The highway winds through high desert scrub as it climbs from the base. Prickly pear pads, desiccated from the drought, have fallen onto the road from stricken specimens clinging to road-cut cliffs. Within a few miles I can see most of the city spreading off into the distance. It will go this way for the first four miles or so. The road is marked by pullouts for trailheads and overlooks and for slow vehicles. I pass one for Soldier’s Trail, and others for some unsigned canyons. I see the overlook for Babad Do'ag, the Tohono O’odam word for Mount Lemmon, or Frog Mountain. Then the road turns north and follows Molino Canyon. I can see the canyon's free fall through granite boulders and plunge pools and over dry water falls below me. The view ahead reveals the depth of the range, with generations of ridge after ridge going north. It has been 45 minutes of steady climbing already. I won’t get to Summerhaven until late morning at this rate. 

At Molino Basin I take a short break. A wrangler leads mules from a trailer for a trail ride. A pair of mountain bikers unload bikes for the rugged stair steps of the Arizona Trail. They will likely climb up over the saddle toward Bellota Ranch and then onto Reddington Pass. Different kinds of epics I think to myself. I know those trails and they will ask much of the mules and the dogs, both four legged and two.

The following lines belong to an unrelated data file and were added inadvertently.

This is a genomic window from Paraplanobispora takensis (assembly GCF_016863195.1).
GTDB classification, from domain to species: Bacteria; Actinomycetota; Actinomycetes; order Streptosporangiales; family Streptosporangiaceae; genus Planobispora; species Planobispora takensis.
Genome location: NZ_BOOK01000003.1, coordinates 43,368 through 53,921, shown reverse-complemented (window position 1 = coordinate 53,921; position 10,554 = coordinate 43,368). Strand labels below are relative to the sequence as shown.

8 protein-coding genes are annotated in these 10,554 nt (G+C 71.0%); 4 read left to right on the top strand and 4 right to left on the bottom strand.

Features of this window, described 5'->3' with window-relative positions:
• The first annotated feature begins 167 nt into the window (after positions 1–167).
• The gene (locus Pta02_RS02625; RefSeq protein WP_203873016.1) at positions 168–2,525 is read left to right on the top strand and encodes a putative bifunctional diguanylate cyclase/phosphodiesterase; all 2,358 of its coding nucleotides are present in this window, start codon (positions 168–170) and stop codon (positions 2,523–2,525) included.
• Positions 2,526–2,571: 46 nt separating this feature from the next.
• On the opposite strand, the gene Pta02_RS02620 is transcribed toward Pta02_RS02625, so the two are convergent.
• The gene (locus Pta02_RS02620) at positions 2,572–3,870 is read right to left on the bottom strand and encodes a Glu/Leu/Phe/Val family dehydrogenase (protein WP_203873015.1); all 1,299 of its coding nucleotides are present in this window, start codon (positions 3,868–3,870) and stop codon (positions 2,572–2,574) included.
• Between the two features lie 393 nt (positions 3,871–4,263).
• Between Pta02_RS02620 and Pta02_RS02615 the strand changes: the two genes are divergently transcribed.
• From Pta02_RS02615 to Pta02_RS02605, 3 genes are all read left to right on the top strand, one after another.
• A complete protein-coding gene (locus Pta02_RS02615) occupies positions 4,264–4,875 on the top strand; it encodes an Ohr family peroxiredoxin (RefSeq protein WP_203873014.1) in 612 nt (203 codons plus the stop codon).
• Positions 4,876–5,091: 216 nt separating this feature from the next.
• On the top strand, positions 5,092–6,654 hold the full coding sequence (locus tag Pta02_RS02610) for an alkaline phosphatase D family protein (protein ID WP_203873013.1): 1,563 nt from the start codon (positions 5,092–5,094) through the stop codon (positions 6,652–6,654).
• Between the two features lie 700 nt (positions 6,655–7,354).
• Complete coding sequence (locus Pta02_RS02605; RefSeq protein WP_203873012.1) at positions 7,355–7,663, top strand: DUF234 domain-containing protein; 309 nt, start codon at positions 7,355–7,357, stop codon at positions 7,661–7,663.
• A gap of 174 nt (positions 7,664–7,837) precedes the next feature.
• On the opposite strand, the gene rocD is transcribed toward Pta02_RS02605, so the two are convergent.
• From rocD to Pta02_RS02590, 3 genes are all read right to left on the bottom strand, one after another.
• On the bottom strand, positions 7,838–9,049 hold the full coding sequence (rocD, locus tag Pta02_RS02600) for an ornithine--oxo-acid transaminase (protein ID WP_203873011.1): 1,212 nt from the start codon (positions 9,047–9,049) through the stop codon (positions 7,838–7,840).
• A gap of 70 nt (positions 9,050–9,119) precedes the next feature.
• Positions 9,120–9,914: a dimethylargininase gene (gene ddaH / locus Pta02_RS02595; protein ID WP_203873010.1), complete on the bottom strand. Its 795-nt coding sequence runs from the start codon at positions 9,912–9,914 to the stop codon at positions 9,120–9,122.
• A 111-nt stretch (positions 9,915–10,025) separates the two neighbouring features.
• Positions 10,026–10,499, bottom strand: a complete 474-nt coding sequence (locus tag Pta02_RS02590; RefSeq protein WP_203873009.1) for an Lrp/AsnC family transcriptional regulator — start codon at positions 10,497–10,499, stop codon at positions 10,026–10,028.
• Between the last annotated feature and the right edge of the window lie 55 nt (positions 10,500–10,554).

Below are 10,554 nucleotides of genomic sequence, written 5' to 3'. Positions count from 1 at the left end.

After a swig of warm water and a crunch on some salted almonds I resume the climb, this time behind a couple wearing matching kits of a racing team. He takes off and she loses ground on him while gaining it on me. The slopes to the south used to be covered with scrub oak, but are now bare, having been hit by some of the worst of the Aspen Fire two years ago. I pass a dead skunk and a dead rattlesnake very near each other. I have to wonder if the skunk was making a meal out the snake when it was hit by a passing car. Their silent poses suggest dramas that I play on the screen of my mind as I pass them. It is a welcome distraction from the nagging thoughts of how far I have to travel before sitting down to some sour cherry pie in Summerhaven.





Wildlife on the mountain has been taking a beating between the droughts and the development, the twin death knells of the desert. Black bears, ursus americanus, have been coming into Tucson and Summerhaven because of the lack of forage. One even visited my front yard. Mountain lions too have come down following the deer only to find house pets as forage, and the humans who care for them carrying traps and guns. Ringtail cats range beyond familiar territories, crossing roads, getting hit by cars. Wildlife, like wild lands, has few defenders, but many pressures. When will we learn that our well-being is tied to theirs?